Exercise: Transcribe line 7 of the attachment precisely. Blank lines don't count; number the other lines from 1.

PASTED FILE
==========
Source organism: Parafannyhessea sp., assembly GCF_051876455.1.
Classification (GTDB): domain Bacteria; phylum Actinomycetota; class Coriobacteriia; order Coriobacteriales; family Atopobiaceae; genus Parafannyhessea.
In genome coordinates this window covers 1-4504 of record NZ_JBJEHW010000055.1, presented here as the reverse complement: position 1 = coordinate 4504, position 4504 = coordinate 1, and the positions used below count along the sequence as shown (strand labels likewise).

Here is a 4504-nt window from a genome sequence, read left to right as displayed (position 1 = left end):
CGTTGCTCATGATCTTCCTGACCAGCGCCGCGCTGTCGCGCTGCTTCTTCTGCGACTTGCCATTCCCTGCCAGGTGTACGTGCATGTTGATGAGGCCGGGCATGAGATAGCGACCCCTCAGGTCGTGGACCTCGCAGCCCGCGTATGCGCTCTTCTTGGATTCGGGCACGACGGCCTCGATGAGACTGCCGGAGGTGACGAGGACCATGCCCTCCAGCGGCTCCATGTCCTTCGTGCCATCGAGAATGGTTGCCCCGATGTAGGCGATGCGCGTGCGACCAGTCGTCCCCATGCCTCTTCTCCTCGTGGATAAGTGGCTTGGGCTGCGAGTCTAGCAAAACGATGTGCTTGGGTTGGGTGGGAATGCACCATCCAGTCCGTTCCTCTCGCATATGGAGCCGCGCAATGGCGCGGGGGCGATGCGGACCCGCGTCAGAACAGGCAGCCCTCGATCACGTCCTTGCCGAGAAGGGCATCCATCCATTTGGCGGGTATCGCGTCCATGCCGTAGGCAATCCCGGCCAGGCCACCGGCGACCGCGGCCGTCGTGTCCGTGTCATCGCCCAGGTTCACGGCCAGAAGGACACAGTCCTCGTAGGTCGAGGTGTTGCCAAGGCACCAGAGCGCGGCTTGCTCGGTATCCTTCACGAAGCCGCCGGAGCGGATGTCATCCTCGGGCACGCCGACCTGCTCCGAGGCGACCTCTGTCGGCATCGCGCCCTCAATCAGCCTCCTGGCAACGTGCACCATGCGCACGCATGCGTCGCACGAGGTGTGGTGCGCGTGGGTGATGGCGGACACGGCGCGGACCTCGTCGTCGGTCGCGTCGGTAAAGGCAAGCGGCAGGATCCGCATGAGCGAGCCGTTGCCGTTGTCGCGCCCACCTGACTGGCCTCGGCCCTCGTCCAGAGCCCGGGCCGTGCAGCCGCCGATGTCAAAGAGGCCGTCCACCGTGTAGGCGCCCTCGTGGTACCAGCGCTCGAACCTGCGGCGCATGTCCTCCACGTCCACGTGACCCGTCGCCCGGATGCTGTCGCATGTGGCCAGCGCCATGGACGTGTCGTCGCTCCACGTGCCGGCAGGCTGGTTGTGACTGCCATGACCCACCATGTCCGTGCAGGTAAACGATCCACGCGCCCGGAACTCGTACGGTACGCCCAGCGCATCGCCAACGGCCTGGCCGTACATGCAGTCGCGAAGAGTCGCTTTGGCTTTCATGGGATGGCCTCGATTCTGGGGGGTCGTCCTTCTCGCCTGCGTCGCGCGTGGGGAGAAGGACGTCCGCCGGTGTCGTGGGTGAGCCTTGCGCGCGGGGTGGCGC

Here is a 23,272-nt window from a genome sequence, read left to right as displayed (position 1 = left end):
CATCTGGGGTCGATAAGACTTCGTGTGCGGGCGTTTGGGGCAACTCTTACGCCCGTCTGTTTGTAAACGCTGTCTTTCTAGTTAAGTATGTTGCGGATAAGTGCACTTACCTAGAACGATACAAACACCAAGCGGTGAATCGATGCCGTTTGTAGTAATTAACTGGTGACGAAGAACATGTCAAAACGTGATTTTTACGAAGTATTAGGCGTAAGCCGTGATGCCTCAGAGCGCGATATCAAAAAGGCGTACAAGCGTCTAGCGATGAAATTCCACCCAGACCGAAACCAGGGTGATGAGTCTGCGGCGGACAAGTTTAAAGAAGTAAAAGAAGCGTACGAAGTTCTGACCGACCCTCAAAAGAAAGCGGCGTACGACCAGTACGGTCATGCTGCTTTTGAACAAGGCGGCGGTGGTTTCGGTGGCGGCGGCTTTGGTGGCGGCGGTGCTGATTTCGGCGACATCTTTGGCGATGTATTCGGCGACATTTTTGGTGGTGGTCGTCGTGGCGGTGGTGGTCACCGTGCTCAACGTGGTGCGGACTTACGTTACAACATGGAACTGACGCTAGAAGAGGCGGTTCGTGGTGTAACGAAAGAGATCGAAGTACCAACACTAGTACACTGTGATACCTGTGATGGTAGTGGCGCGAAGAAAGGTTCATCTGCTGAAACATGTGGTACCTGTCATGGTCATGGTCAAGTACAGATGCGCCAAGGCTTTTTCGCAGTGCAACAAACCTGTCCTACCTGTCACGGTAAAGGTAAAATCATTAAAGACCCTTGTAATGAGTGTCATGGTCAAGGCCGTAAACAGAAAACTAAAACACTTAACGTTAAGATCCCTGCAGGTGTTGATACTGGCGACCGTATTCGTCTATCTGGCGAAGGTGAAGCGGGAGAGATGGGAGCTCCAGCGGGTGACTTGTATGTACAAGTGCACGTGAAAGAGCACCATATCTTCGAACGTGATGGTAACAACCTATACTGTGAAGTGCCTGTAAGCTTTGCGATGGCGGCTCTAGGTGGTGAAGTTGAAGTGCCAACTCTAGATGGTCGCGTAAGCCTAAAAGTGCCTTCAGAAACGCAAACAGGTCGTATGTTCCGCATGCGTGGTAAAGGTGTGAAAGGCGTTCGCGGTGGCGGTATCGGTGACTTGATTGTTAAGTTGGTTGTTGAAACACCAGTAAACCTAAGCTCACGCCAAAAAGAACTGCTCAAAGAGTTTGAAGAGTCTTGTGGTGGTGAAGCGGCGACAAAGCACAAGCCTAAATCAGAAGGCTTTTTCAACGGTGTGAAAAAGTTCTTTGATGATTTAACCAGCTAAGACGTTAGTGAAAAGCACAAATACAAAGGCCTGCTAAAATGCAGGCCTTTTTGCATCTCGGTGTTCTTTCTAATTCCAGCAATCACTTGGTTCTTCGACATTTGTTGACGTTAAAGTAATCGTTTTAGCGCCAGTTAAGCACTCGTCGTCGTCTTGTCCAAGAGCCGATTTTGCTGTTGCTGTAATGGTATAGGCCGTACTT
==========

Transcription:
CATCTGGGGTCGATAAGACTTCGTGTGCGGGCGTTTGGGGCAACTCTTACGCCCGTCTGTTTGTAAACGCTGTCTTTCTAGTTAAGTATGTTGCGGATAAGTGCACTTACCTAGAACGATACAAACACCAAGCGGTGAATCGATGCCGTTTGTAGTAATTAACTGGTGACGAAGAACATGTCAAAACGTGATTTTTACGAAGTATTAGGCGTAAGCCGTGATGCCTCAGAGCGCGATATCAAAAAGGCGTACAAGCGTCTAGCGATGAAATTCCACCCAGACCGAAACCAGGGTGATGAGTCTGCGGCGGACAAGTTTAAAGAAGTAAAAGAAGCGTACGAAGTTCTGACCGACCCTCAAAAGAAAGCGGCGTACGACCAGTACGGTCATGCTGCTTTTGAACAAGGCGGCGGTGGTTTCGGTGGCGGCGGCTTTGGTGGCGGCGGTGCTGATTTCGGCGACATCTTTGGCGATGTATTCGGCGACATTTTTGGTGGTGGTCGTCGTGGCGGTGGTGGTCACCGTGCTCAACGTGGTGCGGACTTACGTTACAACATGGAACTGACGCTAGAAGAGGCGGTTCGTGGTGTAACGAAAGAGATCGAAGTACCAACACTAGTACACTGTGATACCTGTGATGGTAGTGGCGCGAAGAAAGGTTCATCTGCTGAAACATGTGGTACCTGTCATGGTCATGGTCAAGTACAGATGCGCCAAGGCTTTTTCGCAGTGCAACAAACCTGTCCTACCTGTCACGGTAAAGGTAAAATCATTAAAGACCCTTGTAATGAGTGTCATGGTCAAGGCCGTAAACAGAAAACTAAAACACTTAACGTTAAGATCCCTGCAGGTGTTGATACTGGCGACCGTATTCGTCTATCTGGCGAAGGTGAAGCGGGAGAGATGGGAGCTCCAGCGGGTGACTTGTATGTACAAGTGCACGTGAAAGAGCACCATATCTTCGAACGTGATGGTAACAACCTATACTGTGAAGTGCCTGTAAGCTTTGCGATGGCGGCTCTAGGTGGTGAAGTTGAAGTGCCAACTCTAGATGGTCGCGTAAGCCTAAAAGTGCCTTCAGAAACGCAAACAGGTCGTATGTTCCGCATGCGTGGTAAAGGTGTGAAAGGCGTTCGCGGTGGCGGTATCGGTGACTTGATTGTTAAGTTGGTTGTTGAAACACCAGTAAACCTAAGCTCACGCCAAAAAGAACTGCTCAAAGAGTTTGAAGAGTCTTGTGGTGGTGAAGCGGCGACAAAGCACAAGCCTAAATCAGAAGGCTTTTTCAACGGTGTGAAAAAGTTCTTTGATGATTTAACCAGCTAAGACGTTAGTGAAAAGCACAAATACAAAGGCCTGCTAAAATGCAGGCCTTTTTGCATCTCGGTGTTCTTTCTAATTCCAGCAATCACTTGGTTCTTCGACATTTGTTGACGTTAAAGTAATCGTTTTAGCGCCAGTTAAGCACTCGTCGTCGTCTTGTCCAAGAGCCGATTTTGCTGTTGCTGTAATGGTATAGGCCGTACTT